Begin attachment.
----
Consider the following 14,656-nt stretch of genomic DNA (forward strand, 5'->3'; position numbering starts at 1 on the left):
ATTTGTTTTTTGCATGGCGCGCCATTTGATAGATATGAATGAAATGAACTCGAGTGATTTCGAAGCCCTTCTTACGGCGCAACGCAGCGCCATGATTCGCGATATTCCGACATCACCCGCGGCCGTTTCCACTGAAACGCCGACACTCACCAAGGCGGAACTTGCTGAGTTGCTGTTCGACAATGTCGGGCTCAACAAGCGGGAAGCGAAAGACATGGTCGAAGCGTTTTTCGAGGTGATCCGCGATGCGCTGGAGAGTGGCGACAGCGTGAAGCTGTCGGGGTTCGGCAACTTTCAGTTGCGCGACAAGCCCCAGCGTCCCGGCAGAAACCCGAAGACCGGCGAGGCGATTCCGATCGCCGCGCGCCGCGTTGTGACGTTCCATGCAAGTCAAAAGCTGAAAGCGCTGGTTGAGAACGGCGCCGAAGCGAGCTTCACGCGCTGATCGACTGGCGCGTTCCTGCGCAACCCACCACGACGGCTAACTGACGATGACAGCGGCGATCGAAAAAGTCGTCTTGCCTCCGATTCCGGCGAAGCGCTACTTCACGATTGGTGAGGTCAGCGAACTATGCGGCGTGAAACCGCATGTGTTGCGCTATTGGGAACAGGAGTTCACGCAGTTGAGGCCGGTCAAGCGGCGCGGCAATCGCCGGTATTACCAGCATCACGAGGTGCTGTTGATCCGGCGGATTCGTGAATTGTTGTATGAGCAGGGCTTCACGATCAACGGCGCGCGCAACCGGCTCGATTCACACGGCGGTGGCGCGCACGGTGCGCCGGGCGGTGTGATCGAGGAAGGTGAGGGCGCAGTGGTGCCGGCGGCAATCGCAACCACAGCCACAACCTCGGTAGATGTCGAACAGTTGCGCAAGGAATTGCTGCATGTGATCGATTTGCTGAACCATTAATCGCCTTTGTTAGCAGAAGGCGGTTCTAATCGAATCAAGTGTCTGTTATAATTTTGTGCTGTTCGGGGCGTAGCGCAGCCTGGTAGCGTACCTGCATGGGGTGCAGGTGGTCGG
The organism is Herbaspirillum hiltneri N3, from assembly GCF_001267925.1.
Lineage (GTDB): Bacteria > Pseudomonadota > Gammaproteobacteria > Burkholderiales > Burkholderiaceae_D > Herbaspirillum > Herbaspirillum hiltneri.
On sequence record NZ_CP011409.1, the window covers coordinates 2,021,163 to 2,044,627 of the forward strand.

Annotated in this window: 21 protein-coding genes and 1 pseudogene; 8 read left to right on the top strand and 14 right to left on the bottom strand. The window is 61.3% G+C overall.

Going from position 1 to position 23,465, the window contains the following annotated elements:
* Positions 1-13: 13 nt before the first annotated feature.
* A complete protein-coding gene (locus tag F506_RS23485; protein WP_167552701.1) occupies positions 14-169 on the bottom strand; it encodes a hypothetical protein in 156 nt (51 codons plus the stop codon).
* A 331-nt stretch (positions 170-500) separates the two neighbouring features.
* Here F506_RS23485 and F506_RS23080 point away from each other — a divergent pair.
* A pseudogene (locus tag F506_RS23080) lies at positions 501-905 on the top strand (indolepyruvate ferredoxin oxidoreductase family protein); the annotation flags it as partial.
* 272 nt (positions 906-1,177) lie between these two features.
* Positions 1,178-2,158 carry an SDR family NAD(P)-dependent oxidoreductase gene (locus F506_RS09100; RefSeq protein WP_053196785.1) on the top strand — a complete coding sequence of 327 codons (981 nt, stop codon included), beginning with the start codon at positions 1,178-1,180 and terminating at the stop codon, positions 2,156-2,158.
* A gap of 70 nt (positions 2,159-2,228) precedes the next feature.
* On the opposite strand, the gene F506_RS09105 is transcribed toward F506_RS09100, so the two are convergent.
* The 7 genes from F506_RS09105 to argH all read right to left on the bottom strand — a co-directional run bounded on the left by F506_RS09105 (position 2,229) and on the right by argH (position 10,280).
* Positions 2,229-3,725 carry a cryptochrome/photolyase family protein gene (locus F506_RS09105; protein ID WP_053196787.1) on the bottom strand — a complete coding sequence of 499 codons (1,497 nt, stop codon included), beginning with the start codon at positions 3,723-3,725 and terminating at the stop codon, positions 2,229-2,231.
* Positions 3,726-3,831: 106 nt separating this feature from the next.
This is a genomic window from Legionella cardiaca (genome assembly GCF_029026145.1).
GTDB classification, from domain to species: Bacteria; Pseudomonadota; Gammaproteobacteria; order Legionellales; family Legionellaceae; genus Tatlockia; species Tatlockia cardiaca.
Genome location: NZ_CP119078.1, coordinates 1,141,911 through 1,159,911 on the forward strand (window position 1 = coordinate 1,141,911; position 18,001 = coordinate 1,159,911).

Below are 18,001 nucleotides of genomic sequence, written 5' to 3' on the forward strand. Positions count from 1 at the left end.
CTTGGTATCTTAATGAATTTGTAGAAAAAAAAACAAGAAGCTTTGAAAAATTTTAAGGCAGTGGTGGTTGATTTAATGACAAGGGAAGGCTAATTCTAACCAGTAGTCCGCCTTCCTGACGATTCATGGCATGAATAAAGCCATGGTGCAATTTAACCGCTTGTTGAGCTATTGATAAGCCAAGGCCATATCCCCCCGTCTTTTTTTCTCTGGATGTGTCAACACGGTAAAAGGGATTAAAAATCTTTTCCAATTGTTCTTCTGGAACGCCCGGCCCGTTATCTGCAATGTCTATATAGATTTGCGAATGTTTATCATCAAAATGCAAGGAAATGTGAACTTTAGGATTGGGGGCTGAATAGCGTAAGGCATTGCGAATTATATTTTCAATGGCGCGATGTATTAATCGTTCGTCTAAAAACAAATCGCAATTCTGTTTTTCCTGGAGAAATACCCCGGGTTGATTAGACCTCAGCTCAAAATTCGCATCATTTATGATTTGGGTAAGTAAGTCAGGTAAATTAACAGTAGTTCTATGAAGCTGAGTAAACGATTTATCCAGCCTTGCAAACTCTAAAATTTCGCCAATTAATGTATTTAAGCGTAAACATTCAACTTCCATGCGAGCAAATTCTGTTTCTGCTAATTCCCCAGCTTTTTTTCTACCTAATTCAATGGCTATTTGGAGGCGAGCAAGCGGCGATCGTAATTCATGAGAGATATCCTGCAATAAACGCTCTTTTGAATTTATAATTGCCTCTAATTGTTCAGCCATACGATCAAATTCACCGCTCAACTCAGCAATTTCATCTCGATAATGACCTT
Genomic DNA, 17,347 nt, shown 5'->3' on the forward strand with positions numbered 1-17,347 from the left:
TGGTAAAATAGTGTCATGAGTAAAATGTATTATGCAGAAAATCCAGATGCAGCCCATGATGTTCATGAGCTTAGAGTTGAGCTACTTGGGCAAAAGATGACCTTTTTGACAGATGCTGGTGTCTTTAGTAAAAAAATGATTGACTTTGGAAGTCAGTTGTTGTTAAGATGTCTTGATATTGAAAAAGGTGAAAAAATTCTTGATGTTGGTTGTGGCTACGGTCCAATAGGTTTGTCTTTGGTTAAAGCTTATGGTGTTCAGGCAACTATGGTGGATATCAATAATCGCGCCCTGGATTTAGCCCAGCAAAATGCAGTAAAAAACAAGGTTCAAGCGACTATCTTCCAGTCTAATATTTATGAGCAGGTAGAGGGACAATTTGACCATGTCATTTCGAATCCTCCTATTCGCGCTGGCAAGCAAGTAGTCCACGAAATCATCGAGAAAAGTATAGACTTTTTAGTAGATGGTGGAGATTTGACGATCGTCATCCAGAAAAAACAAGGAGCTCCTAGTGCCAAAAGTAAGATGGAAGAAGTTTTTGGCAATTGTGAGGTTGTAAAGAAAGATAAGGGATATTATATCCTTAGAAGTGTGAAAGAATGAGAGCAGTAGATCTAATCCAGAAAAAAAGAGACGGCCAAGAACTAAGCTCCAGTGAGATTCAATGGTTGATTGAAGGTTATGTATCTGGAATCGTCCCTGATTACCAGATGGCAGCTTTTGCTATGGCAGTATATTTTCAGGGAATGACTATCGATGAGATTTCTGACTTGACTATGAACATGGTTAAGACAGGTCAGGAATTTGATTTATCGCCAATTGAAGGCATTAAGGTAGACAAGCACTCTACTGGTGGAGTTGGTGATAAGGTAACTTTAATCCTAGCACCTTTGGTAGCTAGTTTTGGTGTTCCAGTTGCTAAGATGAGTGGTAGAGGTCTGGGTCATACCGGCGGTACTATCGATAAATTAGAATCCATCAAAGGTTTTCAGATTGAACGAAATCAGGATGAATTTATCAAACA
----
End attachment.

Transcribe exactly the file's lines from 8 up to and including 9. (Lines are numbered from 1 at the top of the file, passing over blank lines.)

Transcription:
* Positions 1-13: 13 nt before the first annotated feature.
* A complete protein-coding gene (locus tag F506_RS23485; protein WP_167552701.1) occupies positions 14-169 on the bottom strand; it encodes a hypothetical protein in 156 nt (51 codons plus the stop codon).